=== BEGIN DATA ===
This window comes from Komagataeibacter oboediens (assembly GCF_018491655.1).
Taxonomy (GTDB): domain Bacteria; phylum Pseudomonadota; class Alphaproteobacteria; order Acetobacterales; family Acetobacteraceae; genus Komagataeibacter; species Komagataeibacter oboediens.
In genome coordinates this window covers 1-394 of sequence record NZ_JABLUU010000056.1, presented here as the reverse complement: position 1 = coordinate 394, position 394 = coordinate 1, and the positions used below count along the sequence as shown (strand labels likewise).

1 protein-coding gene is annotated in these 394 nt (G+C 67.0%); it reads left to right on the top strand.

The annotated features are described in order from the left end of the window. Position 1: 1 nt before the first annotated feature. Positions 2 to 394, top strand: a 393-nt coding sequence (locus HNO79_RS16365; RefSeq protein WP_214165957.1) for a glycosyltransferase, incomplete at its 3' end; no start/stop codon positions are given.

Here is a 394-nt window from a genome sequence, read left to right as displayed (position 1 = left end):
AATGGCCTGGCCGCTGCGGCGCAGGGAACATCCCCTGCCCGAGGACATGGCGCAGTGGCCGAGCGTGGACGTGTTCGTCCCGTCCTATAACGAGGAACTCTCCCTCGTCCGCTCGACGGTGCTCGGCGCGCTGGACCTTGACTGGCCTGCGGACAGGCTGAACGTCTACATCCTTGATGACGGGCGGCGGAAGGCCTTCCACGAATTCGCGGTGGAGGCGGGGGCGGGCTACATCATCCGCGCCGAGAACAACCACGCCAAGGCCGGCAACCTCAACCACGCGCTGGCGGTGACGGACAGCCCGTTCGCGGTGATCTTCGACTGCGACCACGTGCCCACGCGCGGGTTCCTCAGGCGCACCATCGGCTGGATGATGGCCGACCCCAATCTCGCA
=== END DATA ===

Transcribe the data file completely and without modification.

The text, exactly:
This window comes from Komagataeibacter oboediens (assembly GCF_018491655.1).
Taxonomy (GTDB): domain Bacteria; phylum Pseudomonadota; class Alphaproteobacteria; order Acetobacterales; family Acetobacteraceae; genus Komagataeibacter; species Komagataeibacter oboediens.
In genome coordinates this window covers 1-394 of sequence record NZ_JABLUU010000056.1, presented here as the reverse complement: position 1 = coordinate 394, position 394 = coordinate 1, and the positions used below count along the sequence as shown (strand labels likewise).

1 protein-coding gene is annotated in these 394 nt (G+C 67.0%); it reads left to right on the top strand.

The annotated features are described in order from the left end of the window. Position 1: 1 nt before the first annotated feature. Positions 2 to 394, top strand: a 393-nt coding sequence (locus HNO79_RS16365; RefSeq protein WP_214165957.1) for a glycosyltransferase, incomplete at its 3' end; no start/stop codon positions are given.

Here is a 394-nt window from a genome sequence, read left to right as displayed (position 1 = left end):
AATGGCCTGGCCGCTGCGGCGCAGGGAACATCCCCTGCCCGAGGACATGGCGCAGTGGCCGAGCGTGGACGTGTTCGTCCCGTCCTATAACGAGGAACTCTCCCTCGTCCGCTCGACGGTGCTCGGCGCGCTGGACCTTGACTGGCCTGCGGACAGGCTGAACGTCTACATCCTTGATGACGGGCGGCGGAAGGCCTTCCACGAATTCGCGGTGGAGGCGGGGGCGGGCTACATCATCCGCGCCGAGAACAACCACGCCAAGGCCGGCAACCTCAACCACGCGCTGGCGGTGACGGACAGCCCGTTCGCGGTGATCTTCGACTGCGACCACGTGCCCACGCGCGGGTTCCTCAGGCGCACCATCGGCTGGATGATGGCCGACCCCAATCTCGCA